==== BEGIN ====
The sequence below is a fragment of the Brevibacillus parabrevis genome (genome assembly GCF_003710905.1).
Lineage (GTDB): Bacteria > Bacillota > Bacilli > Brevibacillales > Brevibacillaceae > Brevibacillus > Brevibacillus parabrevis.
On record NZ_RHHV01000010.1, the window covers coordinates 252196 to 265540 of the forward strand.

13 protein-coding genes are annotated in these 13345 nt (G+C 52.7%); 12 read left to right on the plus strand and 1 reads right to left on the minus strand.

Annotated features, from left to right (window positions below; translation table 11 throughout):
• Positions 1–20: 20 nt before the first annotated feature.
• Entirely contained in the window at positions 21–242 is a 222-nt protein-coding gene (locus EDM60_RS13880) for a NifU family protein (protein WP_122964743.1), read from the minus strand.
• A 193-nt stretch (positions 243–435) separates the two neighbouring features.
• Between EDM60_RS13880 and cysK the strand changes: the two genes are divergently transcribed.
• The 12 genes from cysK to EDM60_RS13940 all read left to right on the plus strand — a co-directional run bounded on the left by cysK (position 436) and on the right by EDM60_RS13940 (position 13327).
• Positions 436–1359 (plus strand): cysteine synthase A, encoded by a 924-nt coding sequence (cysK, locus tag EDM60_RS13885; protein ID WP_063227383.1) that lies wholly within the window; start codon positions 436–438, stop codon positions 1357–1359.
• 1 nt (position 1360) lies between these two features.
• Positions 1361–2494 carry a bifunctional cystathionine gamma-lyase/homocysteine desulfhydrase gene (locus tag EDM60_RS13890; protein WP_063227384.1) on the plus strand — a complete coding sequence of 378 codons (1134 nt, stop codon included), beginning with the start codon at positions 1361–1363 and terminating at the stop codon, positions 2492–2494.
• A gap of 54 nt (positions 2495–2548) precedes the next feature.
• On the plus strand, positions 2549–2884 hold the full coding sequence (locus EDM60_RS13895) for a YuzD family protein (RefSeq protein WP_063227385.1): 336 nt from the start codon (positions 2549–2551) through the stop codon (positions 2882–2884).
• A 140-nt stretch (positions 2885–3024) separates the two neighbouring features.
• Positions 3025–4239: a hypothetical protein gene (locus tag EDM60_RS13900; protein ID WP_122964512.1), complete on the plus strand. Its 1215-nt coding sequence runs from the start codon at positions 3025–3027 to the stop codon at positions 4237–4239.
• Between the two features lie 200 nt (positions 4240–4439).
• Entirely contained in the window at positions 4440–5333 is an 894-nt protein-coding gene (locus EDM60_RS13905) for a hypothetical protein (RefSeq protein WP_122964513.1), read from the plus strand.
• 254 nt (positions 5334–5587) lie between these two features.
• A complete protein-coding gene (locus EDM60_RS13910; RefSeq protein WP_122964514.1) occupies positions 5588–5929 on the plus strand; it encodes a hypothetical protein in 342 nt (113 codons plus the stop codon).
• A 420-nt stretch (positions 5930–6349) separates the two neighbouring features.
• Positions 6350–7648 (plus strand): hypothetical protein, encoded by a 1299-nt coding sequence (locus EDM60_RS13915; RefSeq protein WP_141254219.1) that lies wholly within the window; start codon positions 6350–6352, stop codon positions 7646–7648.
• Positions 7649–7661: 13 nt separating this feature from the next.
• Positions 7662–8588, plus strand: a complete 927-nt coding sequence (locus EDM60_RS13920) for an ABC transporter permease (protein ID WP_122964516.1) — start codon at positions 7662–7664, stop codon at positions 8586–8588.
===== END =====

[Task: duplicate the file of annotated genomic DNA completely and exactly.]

The sequence below is a fragment of the Brevibacillus parabrevis genome (genome assembly GCF_003710905.1).
Lineage (GTDB): Bacteria > Bacillota > Bacilli > Brevibacillales > Brevibacillaceae > Brevibacillus > Brevibacillus parabrevis.
On record NZ_RHHV01000010.1, the window covers coordinates 252196 to 265540 of the forward strand.

13 protein-coding genes are annotated in these 13345 nt (G+C 52.7%); 12 read left to right on the plus strand and 1 reads right to left on the minus strand.

Annotated features, from left to right (window positions below; translation table 11 throughout):
• Positions 1–20: 20 nt before the first annotated feature.
• Entirely contained in the window at positions 21–242 is a 222-nt protein-coding gene (locus EDM60_RS13880) for a NifU family protein (protein WP_122964743.1), read from the minus strand.
• A 193-nt stretch (positions 243–435) separates the two neighbouring features.
• Between EDM60_RS13880 and cysK the strand changes: the two genes are divergently transcribed.
• The 12 genes from cysK to EDM60_RS13940 all read left to right on the plus strand — a co-directional run bounded on the left by cysK (position 436) and on the right by EDM60_RS13940 (position 13327).
• Positions 436–1359 (plus strand): cysteine synthase A, encoded by a 924-nt coding sequence (cysK, locus tag EDM60_RS13885; protein ID WP_063227383.1) that lies wholly within the window; start codon positions 436–438, stop codon positions 1357–1359.
• 1 nt (position 1360) lies between these two features.
• Positions 1361–2494 carry a bifunctional cystathionine gamma-lyase/homocysteine desulfhydrase gene (locus tag EDM60_RS13890; protein WP_063227384.1) on the plus strand — a complete coding sequence of 378 codons (1134 nt, stop codon included), beginning with the start codon at positions 1361–1363 and terminating at the stop codon, positions 2492–2494.
• A gap of 54 nt (positions 2495–2548) precedes the next feature.
• On the plus strand, positions 2549–2884 hold the full coding sequence (locus EDM60_RS13895) for a YuzD family protein (RefSeq protein WP_063227385.1): 336 nt from the start codon (positions 2549–2551) through the stop codon (positions 2882–2884).
• A 140-nt stretch (positions 2885–3024) separates the two neighbouring features.
• Positions 3025–4239: a hypothetical protein gene (locus tag EDM60_RS13900; protein ID WP_122964512.1), complete on the plus strand. Its 1215-nt coding sequence runs from the start codon at positions 3025–3027 to the stop codon at positions 4237–4239.
• Between the two features lie 200 nt (positions 4240–4439).
• Entirely contained in the window at positions 4440–5333 is an 894-nt protein-coding gene (locus EDM60_RS13905) for a hypothetical protein (RefSeq protein WP_122964513.1), read from the plus strand.
• 254 nt (positions 5334–5587) lie between these two features.
• A complete protein-coding gene (locus EDM60_RS13910; RefSeq protein WP_122964514.1) occupies positions 5588–5929 on the plus strand; it encodes a hypothetical protein in 342 nt (113 codons plus the stop codon).
• A 420-nt stretch (positions 5930–6349) separates the two neighbouring features.
• Positions 6350–7648 (plus strand): hypothetical protein, encoded by a 1299-nt coding sequence (locus EDM60_RS13915; RefSeq protein WP_141254219.1) that lies wholly within the window; start codon positions 6350–6352, stop codon positions 7646–7648.
• Positions 7649–7661: 13 nt separating this feature from the next.
• Positions 7662–8588, plus strand: a complete 927-nt coding sequence (locus EDM60_RS13920) for an ABC transporter permease (protein ID WP_122964516.1) — start codon at positions 7662–7664, stop codon at positions 8586–8588.